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Sales Tax and Nexus Examples

What Every Business Owner Should Know About Sales Tax and Nexus!

Many business owners fall behind on sales tax simply because they’re unsure of what it is, how to pay, or the requirements. This article will guide you through necessary details on sales tax, Nexus, and what it all means to you as a business owner.

First, it’s crucial to note that sales tax is not income kept by the business. But instead, the seller collects these taxes by their agreement to conduct business in the City or State they operate. Sellers are then obligated to produce forms and remit taxes to the state and local government. Payments are made either monthly, quarterly, semi-annually, or annually.

What is sales tax?

Sales tax is an allowance tax. It is a percentage of goods or services sold. This percentage is collected from the customer, at the time of sale, by the company. Most states collect sales tax, with a few exempt states.  

Below are the five states exempt from collecting sales tax:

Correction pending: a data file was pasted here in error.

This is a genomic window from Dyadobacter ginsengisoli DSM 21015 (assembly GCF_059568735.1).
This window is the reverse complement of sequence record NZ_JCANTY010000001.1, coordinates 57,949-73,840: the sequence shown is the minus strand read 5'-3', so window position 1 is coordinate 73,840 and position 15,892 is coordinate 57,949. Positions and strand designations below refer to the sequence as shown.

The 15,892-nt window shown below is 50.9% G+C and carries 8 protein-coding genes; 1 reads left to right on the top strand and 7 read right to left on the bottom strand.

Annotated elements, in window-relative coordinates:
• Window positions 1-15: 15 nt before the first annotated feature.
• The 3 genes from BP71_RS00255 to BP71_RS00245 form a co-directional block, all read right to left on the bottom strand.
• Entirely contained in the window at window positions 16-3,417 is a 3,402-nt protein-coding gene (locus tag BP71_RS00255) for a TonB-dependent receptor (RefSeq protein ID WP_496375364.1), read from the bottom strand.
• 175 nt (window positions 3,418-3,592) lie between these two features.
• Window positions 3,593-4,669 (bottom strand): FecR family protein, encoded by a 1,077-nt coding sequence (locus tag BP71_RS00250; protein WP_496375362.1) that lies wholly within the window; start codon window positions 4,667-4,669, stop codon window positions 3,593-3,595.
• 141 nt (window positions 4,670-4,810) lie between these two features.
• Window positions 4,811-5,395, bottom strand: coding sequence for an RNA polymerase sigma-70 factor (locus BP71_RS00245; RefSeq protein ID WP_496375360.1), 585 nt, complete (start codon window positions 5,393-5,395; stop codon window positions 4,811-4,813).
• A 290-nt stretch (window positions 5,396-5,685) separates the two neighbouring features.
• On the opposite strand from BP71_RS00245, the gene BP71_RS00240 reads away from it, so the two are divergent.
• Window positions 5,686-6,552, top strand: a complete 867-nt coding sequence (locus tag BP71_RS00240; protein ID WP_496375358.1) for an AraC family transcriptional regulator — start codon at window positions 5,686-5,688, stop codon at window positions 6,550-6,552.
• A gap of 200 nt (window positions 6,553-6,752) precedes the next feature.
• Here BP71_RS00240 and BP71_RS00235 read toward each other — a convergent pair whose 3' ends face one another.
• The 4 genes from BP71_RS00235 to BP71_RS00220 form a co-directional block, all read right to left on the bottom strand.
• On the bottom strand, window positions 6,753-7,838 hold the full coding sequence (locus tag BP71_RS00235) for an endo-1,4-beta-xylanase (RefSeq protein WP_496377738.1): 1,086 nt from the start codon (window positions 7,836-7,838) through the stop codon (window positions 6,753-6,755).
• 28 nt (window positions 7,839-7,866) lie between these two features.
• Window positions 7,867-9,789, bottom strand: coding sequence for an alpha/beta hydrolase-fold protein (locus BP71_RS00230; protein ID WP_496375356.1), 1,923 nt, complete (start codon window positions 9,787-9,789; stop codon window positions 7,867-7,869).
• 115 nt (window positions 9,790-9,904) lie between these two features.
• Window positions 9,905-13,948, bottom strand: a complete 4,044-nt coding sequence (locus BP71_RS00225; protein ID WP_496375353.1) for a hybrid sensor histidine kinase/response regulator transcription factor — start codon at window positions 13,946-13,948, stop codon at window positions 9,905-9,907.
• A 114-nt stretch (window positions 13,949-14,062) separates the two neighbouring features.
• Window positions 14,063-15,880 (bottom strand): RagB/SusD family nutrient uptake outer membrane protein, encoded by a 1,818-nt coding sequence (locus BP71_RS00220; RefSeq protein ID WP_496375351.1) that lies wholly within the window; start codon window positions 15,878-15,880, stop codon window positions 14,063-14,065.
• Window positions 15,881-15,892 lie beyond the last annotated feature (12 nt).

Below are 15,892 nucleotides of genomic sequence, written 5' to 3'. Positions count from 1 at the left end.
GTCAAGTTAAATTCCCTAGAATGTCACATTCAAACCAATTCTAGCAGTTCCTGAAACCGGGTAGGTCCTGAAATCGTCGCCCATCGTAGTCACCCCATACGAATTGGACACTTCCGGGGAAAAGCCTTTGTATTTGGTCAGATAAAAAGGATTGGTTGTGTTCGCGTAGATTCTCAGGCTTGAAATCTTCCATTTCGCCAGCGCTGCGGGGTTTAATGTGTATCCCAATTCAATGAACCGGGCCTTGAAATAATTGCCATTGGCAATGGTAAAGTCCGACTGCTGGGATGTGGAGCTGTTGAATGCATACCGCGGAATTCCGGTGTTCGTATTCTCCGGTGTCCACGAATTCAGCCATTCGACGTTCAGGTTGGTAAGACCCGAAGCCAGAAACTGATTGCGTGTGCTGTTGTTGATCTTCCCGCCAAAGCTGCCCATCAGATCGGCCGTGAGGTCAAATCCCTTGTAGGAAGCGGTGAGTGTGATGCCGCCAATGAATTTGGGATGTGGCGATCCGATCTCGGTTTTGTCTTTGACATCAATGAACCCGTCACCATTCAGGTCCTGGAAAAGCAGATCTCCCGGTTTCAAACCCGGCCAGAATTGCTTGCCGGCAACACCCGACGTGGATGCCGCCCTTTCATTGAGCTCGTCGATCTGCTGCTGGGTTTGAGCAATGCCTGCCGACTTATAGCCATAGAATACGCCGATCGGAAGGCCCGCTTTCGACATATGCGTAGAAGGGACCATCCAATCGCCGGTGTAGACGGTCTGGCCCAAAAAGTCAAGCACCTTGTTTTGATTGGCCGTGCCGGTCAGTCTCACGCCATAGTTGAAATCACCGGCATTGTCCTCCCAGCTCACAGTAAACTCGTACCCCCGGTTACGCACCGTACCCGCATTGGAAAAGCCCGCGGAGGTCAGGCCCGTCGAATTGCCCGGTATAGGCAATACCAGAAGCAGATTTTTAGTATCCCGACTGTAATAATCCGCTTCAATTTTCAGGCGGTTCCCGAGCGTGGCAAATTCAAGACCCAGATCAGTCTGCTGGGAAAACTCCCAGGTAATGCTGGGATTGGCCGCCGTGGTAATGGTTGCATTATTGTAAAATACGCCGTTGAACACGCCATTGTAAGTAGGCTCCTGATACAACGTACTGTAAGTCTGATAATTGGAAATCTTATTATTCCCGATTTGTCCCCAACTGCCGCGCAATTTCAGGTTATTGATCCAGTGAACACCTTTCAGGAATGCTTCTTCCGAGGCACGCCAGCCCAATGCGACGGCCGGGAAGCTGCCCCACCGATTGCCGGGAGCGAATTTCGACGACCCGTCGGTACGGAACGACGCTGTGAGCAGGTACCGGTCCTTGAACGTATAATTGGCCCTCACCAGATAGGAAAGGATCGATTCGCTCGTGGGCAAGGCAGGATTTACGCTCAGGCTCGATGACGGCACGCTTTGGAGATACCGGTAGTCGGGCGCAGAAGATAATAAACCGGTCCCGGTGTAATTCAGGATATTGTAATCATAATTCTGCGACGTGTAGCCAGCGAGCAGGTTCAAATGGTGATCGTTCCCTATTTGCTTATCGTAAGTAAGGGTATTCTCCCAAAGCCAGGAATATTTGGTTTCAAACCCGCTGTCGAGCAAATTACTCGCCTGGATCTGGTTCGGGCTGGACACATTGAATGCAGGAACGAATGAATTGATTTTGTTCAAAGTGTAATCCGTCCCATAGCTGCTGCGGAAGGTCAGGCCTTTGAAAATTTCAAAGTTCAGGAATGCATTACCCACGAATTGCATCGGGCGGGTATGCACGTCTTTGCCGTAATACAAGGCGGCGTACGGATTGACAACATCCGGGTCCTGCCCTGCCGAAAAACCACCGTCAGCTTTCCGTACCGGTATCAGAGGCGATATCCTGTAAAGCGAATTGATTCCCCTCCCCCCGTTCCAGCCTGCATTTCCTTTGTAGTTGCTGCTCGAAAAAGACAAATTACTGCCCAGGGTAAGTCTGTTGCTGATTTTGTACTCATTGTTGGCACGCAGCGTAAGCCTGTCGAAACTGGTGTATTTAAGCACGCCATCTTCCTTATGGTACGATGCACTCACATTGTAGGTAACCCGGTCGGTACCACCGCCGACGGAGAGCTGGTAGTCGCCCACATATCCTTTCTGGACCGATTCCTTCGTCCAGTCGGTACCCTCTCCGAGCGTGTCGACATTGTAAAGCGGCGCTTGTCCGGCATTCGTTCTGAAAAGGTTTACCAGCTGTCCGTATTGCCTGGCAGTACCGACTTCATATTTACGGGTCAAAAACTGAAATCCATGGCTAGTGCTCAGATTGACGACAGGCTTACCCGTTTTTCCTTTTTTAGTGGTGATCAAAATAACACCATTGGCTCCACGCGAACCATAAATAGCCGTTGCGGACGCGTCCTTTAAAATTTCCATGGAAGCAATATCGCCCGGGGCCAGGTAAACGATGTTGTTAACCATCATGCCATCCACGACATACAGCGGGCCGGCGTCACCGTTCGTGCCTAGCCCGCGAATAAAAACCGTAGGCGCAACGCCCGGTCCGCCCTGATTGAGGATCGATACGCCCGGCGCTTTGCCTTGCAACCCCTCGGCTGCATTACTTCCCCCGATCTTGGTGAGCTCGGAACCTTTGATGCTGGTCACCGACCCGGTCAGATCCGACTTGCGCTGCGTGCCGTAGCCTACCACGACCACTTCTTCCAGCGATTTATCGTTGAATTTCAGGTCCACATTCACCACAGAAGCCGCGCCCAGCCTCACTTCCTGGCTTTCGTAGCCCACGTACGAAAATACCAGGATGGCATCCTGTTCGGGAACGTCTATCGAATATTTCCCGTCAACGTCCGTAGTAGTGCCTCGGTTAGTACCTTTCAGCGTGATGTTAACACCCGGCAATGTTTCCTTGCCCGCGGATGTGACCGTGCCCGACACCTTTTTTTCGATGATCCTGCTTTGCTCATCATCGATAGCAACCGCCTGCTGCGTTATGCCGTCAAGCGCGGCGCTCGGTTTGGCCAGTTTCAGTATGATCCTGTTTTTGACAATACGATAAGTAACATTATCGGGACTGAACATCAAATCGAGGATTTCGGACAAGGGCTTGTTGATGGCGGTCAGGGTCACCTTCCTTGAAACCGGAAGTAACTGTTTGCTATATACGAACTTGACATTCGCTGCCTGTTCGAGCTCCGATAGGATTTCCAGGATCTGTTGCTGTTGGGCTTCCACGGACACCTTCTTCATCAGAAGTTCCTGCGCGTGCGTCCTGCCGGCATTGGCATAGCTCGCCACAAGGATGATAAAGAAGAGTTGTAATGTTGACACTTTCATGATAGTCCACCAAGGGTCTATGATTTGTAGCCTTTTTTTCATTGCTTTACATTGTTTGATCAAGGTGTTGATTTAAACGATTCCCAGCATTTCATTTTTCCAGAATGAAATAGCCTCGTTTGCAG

• Alaska
  • Delaware
  • Montana
  • New Hampshire
  • Oregon

States and local governments who collect taxes uses them to finance fixing roads, building parks, or putting them towards schools. Do note that sales tax only applies to states, local counties, and local municipals, NOT Federal.

How To Pay Sales Tax for Small Businesses?

To pay sales tax, you can go to your State’s Department of Revenue website. Some State’s may call it Department of Taxation and Finance or Department of Treasury.

For example, in the State of New York, it is Department of Revenue is called New York State Department of Finance and Taxation. Whereas, in Arizona the name changes to Arizona Department of Revenue and in Michigan, it is Michigan Department of Treasury. Each State may have different titles, however, once you search your local “department of revenue” the name should pop up.

Next, scroll down and search the “Sales and Use Tax” section. If it’s not readily available, enter sales tax in the search bar and it should direct you to the appropriate page. From there, you’ll need to create an account or log in to an existing account.

Finally, you’ll be able to input your business data and pay your sales tax online. You also have an option to print the form and mail it to the address provided on the form.

To comply with tax legislation, you must:

  • Establish your responsibility for collecting sales tax in your State (you can easily access each State’s webpage on the IRS website)
  • Request a sales tax permit with the State in which you conduct business in
  • Calculate the rate of sales tax needed to stay compliant